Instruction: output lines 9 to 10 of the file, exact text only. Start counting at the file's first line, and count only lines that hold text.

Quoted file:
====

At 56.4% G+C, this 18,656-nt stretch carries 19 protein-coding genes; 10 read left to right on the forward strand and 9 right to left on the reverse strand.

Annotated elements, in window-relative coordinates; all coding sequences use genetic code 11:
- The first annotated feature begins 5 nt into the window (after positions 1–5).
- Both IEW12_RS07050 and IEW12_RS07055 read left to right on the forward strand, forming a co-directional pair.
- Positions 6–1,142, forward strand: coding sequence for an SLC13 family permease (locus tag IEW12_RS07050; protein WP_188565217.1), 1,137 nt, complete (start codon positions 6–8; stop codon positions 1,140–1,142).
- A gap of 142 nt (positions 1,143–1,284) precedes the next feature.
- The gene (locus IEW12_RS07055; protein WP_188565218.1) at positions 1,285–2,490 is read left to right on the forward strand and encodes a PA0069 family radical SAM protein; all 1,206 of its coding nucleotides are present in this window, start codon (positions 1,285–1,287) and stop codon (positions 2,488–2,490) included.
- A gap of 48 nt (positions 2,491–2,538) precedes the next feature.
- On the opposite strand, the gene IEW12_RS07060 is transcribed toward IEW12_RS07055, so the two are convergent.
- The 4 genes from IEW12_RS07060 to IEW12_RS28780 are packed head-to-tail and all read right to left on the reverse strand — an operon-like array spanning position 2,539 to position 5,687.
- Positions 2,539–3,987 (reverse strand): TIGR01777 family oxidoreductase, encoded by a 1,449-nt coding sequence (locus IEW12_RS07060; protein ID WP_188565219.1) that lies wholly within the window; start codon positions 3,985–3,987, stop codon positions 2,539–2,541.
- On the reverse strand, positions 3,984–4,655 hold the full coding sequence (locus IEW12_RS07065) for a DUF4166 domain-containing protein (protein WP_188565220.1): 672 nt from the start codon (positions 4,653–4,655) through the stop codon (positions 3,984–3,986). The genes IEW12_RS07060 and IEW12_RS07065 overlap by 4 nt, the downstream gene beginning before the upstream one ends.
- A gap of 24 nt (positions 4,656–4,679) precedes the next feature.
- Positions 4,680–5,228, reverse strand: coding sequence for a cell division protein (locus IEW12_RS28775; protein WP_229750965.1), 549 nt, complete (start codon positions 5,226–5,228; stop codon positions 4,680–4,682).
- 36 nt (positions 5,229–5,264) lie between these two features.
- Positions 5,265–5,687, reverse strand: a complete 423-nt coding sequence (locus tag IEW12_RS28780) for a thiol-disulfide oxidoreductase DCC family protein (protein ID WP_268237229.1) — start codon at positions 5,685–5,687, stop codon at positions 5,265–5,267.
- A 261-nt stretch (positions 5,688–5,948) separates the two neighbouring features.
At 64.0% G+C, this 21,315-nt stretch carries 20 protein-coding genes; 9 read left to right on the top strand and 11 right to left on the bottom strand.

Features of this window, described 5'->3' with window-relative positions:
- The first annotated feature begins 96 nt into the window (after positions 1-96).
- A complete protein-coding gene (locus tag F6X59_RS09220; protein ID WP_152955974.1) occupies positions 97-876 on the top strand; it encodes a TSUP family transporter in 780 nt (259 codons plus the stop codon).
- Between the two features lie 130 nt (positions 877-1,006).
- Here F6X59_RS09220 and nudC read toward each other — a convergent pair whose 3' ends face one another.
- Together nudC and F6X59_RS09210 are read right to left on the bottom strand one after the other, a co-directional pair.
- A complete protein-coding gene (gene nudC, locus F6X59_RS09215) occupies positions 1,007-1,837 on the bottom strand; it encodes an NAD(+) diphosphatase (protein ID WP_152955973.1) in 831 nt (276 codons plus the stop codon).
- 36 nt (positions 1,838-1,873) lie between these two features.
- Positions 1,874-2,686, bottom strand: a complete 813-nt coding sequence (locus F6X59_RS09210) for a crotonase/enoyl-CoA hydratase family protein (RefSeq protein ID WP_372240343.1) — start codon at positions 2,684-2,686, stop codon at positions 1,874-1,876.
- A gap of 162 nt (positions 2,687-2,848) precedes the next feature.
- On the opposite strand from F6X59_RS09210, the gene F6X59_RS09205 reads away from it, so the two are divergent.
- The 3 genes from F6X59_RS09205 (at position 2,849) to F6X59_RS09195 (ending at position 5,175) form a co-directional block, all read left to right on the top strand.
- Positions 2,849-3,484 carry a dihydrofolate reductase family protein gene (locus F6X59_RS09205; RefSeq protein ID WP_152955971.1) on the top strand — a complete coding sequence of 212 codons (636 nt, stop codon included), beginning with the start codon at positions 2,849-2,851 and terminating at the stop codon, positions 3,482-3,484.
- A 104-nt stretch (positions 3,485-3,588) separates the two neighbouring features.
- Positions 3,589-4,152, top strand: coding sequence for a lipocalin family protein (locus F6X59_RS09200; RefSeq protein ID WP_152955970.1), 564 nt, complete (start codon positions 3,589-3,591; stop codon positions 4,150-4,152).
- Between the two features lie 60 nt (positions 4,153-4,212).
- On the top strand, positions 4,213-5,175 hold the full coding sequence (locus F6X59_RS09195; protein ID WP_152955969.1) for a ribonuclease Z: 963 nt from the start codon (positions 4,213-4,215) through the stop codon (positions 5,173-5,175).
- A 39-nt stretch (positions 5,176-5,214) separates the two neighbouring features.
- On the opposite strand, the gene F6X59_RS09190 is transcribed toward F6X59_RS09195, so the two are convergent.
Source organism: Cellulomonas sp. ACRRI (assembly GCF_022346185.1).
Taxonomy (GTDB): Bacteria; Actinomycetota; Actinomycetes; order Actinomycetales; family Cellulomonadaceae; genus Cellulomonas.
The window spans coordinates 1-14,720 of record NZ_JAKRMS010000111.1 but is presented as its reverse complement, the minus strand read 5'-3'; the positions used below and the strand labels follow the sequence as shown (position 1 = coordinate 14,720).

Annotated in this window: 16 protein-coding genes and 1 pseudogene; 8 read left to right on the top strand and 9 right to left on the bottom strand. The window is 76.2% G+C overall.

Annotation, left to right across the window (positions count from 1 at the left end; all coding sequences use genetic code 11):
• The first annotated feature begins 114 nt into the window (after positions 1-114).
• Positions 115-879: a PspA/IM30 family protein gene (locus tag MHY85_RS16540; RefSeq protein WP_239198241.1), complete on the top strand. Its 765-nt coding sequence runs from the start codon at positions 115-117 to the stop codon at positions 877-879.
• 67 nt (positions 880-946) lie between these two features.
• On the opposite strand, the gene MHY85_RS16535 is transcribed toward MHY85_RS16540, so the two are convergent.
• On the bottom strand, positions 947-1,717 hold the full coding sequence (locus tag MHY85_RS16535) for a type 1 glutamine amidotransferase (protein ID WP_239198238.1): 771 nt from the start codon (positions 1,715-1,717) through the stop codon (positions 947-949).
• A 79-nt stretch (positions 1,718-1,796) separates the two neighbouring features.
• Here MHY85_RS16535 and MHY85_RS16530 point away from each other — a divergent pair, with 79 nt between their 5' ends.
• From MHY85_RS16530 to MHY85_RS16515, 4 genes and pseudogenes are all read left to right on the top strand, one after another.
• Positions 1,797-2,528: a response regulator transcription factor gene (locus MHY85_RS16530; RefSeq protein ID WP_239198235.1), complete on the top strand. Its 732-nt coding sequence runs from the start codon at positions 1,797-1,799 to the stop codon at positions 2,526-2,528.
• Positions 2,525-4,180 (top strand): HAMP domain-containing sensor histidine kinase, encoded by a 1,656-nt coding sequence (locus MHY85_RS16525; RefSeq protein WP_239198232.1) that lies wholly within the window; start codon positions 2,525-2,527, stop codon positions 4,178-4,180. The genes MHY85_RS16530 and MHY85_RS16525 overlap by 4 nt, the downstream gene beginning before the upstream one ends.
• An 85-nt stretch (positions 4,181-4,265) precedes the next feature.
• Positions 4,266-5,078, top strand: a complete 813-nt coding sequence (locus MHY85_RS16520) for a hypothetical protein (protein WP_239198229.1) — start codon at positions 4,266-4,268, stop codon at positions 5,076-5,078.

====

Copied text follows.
- On the opposite strand, the gene IEW12_RS07060 is transcribed toward IEW12_RS07055, so the two are convergent.
- The 4 genes from IEW12_RS07060 to IEW12_RS28780 are packed head-to-tail and all read right to left on the reverse strand — an operon-like array spanning position 2,539 to position 5,687.